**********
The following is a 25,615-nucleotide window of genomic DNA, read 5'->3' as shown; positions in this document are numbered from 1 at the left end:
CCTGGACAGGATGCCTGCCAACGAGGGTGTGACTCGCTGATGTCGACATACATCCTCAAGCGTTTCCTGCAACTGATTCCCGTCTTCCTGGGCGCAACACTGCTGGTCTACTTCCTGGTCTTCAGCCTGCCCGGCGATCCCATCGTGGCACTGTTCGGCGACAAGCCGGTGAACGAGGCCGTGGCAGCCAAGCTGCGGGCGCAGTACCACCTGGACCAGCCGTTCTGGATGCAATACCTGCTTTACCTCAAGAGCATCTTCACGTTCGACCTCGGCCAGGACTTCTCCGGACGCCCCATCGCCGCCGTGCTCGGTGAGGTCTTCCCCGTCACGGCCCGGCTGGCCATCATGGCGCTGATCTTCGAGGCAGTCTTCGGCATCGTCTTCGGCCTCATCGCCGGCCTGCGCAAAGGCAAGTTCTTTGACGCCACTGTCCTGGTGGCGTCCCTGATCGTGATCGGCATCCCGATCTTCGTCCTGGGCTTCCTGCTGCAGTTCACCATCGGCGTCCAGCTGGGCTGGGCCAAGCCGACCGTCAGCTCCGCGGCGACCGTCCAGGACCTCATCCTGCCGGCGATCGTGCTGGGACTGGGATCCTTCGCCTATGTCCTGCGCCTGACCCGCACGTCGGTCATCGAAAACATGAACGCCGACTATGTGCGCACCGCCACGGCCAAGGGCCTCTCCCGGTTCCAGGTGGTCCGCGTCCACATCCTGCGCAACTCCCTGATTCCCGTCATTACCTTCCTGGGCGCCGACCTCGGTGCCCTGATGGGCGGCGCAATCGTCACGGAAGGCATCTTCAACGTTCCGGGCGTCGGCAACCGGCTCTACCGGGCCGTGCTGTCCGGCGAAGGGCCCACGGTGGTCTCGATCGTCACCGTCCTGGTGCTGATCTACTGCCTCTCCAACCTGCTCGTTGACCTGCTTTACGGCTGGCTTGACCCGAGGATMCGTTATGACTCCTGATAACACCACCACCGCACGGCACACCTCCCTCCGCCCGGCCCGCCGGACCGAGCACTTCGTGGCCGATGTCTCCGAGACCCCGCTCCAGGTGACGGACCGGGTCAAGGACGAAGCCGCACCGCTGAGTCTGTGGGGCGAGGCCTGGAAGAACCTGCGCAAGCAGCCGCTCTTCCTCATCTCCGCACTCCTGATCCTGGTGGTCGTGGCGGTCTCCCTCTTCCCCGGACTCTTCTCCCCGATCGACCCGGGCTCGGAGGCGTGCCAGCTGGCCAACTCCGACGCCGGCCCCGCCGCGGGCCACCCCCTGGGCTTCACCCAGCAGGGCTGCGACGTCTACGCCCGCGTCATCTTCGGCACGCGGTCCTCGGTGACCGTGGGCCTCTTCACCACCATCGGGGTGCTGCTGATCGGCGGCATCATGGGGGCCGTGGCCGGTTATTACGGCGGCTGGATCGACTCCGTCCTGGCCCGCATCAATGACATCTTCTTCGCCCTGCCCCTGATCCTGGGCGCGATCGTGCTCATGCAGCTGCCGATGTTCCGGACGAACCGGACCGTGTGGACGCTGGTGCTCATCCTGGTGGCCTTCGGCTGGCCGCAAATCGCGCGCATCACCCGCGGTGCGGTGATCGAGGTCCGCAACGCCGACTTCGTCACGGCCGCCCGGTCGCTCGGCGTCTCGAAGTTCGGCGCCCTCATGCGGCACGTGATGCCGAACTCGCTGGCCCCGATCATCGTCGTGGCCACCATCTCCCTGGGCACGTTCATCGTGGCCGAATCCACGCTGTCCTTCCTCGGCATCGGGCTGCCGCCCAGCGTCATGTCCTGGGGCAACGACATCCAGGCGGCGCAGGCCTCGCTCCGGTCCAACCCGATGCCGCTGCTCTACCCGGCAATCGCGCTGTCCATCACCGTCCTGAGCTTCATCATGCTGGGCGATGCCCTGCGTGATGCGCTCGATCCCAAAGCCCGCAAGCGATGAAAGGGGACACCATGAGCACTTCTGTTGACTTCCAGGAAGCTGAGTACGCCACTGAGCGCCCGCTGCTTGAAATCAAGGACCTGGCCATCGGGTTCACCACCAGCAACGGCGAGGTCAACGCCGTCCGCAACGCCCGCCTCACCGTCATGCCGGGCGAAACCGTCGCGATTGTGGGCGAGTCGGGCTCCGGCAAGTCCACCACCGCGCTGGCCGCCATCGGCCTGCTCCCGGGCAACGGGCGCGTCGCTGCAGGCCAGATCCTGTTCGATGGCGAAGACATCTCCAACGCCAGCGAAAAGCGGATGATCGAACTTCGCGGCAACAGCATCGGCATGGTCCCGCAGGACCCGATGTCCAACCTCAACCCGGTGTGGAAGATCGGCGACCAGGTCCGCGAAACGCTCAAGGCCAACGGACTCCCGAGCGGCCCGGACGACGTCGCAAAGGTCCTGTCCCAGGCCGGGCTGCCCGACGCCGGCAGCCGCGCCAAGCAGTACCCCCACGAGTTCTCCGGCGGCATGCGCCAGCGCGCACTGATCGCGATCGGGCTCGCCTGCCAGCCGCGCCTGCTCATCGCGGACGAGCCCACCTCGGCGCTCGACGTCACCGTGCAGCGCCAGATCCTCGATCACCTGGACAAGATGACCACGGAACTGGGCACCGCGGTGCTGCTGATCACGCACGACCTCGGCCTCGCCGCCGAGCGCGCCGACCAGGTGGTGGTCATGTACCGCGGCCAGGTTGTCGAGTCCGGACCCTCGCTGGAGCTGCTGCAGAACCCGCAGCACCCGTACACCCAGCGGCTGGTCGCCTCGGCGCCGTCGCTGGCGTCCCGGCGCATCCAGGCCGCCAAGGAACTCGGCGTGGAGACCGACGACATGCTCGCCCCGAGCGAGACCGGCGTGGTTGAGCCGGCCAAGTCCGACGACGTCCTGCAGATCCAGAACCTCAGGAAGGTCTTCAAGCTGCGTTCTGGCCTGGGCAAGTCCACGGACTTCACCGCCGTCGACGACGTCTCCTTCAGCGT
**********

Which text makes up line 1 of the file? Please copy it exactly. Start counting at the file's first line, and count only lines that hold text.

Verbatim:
The following is a 25,615-nucleotide window of genomic DNA, read 5'->3' as shown; positions in this document are numbered from 1 at the left end: